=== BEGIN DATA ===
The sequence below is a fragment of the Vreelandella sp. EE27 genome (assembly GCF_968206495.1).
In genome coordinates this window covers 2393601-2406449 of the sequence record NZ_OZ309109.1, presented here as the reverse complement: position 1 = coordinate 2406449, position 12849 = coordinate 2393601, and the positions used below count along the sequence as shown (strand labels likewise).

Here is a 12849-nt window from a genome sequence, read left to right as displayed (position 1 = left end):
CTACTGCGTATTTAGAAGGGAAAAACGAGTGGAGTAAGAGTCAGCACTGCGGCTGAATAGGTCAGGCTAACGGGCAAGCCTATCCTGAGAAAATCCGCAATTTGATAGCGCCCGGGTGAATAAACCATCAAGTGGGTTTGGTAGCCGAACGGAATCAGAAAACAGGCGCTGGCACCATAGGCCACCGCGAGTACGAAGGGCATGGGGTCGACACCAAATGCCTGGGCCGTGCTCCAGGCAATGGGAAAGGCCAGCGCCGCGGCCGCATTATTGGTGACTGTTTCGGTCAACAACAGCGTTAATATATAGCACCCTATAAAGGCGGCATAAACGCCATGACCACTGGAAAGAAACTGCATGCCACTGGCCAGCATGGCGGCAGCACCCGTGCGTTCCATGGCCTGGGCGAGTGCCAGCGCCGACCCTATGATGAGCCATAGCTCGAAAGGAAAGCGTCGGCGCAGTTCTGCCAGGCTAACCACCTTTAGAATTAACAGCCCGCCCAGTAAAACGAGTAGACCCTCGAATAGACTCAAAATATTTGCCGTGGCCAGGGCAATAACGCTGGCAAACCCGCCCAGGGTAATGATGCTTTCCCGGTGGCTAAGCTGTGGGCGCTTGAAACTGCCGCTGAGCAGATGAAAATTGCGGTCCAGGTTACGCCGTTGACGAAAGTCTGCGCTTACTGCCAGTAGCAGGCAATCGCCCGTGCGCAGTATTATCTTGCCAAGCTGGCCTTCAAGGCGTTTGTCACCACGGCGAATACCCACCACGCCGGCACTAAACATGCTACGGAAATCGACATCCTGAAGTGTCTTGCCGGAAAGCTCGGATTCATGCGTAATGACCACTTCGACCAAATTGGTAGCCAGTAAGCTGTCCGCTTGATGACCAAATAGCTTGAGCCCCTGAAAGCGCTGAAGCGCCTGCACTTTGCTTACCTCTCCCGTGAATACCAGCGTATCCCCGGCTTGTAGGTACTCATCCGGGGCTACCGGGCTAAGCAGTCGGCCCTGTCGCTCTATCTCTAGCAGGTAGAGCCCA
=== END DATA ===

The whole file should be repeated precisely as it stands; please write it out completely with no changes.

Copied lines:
The sequence below is a fragment of the Vreelandella sp. EE27 genome (assembly GCF_968206495.1).
In genome coordinates this window covers 2393601-2406449 of the sequence record NZ_OZ309109.1, presented here as the reverse complement: position 1 = coordinate 2406449, position 12849 = coordinate 2393601, and the positions used below count along the sequence as shown (strand labels likewise).

Here is a 12849-nt window from a genome sequence, read left to right as displayed (position 1 = left end):
CTACTGCGTATTTAGAAGGGAAAAACGAGTGGAGTAAGAGTCAGCACTGCGGCTGAATAGGTCAGGCTAACGGGCAAGCCTATCCTGAGAAAATCCGCAATTTGATAGCGCCCGGGTGAATAAACCATCAAGTGGGTTTGGTAGCCGAACGGAATCAGAAAACAGGCGCTGGCACCATAGGCCACCGCGAGTACGAAGGGCATGGGGTCGACACCAAATGCCTGGGCCGTGCTCCAGGCAATGGGAAAGGCCAGCGCCGCGGCCGCATTATTGGTGACTGTTTCGGTCAACAACAGCGTTAATATATAGCACCCTATAAAGGCGGCATAAACGCCATGACCACTGGAAAGAAACTGCATGCCACTGGCCAGCATGGCGGCAGCACCCGTGCGTTCCATGGCCTGGGCGAGTGCCAGCGCCGACCCTATGATGAGCCATAGCTCGAAAGGAAAGCGTCGGCGCAGTTCTGCCAGGCTAACCACCTTTAGAATTAACAGCCCGCCCAGTAAAACGAGTAGACCCTCGAATAGACTCAAAATATTTGCCGTGGCCAGGGCAATAACGCTGGCAAACCCGCCCAGGGTAATGATGCTTTCCCGGTGGCTAAGCTGTGGGCGCTTGAAACTGCCGCTGAGCAGATGAAAATTGCGGTCCAGGTTACGCCGTTGACGAAAGTCTGCGCTTACTGCCAGTAGCAGGCAATCGCCCGTGCGCAGTATTATCTTGCCAAGCTGGCCTTCAAGGCGTTTGTCACCACGGCGAATACCCACCACGCCGGCACTAAACATGCTACGGAAATCGACATCCTGAAGTGTCTTGCCGGAAAGCTCGGATTCATGCGTAATGACCACTTCGACCAAATTGGTAGCCAGTAAGCTGTCCGCTTGATGACCAAATAGCTTGAGCCCCTGAAAGCGCTGAAGCGCCTGCACTTTGCTTACCTCTCCCGTGAATACCAGCGTATCCCCGGCTTGTAGGTACTCATCCGGGGCTACCGGGCTAAGCAGTCGGCCCTGTCGCTCTATCTCTAGCAGGTAGAGCCCA